A whole lot more data is needed before anyone can answer this question.
"Some people want it"...have you identified a target market? Are there similarities in these people? How many? Did they tell you what they'd pay for it? Why didn't they pay you for it already (before you wonder about this, people do it all the time: it's called Kickstart)? Do you know how to reach these people?
What are your costs? Can you charge a price that gives you a profit? Will people pay it?
Have you locked in a steady source of supply (manufacturing) for your product? Do you have a backup manufacturer in case this one flakes out or implodes?
Do you have a sales team? How are you going to reach the market and generate revenue? Do you have the budget to do so?
Do you have the cash to fund the startup? Can you replace your own income safely to "fully pursue it"?
I recommend you get the Amazon/Kindle book "How To Quit Working" by Jeff Steinmann. It will give you the roadmap on how to make this transition, and is the #1 business book I have found.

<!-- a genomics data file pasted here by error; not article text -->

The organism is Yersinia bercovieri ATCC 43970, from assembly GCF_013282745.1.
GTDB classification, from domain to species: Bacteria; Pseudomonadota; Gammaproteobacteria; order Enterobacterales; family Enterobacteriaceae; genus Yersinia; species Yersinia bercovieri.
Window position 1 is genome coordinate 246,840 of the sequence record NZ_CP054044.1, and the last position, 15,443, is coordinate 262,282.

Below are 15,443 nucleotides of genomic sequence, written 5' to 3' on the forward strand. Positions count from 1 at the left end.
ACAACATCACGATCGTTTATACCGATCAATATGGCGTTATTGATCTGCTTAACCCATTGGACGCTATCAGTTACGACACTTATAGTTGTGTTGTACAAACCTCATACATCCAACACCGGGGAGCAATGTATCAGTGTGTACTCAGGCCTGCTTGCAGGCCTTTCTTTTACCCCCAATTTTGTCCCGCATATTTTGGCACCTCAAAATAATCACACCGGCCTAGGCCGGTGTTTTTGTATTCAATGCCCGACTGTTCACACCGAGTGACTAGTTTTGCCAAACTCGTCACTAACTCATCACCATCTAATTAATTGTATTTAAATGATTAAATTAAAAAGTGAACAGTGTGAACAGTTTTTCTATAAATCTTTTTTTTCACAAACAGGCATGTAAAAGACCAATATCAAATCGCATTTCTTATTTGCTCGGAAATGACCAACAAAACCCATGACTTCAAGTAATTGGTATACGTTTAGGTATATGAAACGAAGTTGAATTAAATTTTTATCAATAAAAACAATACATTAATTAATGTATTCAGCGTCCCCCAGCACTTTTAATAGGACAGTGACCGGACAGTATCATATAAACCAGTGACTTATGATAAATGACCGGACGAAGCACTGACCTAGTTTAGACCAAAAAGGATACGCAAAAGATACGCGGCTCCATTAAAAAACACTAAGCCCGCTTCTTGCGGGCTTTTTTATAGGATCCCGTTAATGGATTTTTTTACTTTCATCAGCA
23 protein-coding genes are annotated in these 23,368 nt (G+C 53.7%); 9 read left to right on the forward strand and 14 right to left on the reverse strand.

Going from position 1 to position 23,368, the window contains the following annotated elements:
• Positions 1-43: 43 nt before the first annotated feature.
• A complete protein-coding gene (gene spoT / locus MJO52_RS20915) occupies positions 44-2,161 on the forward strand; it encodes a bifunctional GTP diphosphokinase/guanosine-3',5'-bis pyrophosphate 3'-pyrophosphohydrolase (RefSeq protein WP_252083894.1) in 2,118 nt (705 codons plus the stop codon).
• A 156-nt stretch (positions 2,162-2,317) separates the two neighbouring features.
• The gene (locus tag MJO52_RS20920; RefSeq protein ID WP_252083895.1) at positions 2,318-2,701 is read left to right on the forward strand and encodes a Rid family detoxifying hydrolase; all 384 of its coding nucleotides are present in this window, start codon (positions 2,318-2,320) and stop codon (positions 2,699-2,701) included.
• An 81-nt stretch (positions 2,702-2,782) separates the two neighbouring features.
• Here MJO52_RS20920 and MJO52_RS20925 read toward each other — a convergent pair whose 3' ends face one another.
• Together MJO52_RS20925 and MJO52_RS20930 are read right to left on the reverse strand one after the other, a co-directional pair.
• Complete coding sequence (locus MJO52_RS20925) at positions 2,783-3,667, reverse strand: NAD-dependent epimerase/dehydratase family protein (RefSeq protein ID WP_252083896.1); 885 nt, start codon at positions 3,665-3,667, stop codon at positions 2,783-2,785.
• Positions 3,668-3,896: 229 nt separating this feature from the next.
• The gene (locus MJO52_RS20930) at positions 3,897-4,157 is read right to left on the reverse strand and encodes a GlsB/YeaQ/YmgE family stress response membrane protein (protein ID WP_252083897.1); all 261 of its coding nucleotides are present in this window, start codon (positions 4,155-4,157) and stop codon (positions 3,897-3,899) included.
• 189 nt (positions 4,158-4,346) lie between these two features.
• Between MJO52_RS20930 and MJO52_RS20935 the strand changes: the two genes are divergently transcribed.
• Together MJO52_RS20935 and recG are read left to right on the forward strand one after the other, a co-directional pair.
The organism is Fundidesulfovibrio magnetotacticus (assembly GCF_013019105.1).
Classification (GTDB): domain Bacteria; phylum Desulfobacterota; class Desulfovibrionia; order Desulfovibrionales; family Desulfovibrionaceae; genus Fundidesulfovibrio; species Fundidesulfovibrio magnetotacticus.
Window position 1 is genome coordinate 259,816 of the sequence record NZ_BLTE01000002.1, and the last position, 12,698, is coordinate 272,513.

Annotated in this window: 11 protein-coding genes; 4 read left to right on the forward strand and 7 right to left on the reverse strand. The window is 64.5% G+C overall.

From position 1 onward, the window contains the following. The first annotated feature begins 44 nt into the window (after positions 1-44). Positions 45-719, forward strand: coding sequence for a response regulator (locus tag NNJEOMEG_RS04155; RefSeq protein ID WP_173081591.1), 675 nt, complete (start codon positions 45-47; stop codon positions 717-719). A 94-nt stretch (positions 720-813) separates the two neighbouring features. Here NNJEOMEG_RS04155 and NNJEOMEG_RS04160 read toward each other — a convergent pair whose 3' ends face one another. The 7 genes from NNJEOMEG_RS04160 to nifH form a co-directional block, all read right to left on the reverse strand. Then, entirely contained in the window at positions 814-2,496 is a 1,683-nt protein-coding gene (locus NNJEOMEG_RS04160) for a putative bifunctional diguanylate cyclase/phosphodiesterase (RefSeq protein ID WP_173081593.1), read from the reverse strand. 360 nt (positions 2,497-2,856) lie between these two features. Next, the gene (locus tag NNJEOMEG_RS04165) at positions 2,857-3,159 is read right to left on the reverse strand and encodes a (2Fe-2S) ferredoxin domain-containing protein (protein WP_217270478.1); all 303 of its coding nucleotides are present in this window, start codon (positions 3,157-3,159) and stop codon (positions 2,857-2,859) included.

Fully pursuing a business idea doesn't necessarily mean you have to go "all in". Depending on what this business idea is, it doesn't have to be an all or nothing proposition. This is where scaling your business comes in. You already know it is validated and people want it. Service THOSE people for a time. Make it easy for them to be advocates for you and your product/service. As the business grows, and if you have a way to hire more people to build and provide the product or service, you should quickly be able to get an idea when you should go "all in." Most of all, build systems to support the business and document processes and procedures. This way you can quickly bring new employees and customers on board without skipping a beat.
Call me to talk more about this. I'd love to learn more about your business idea.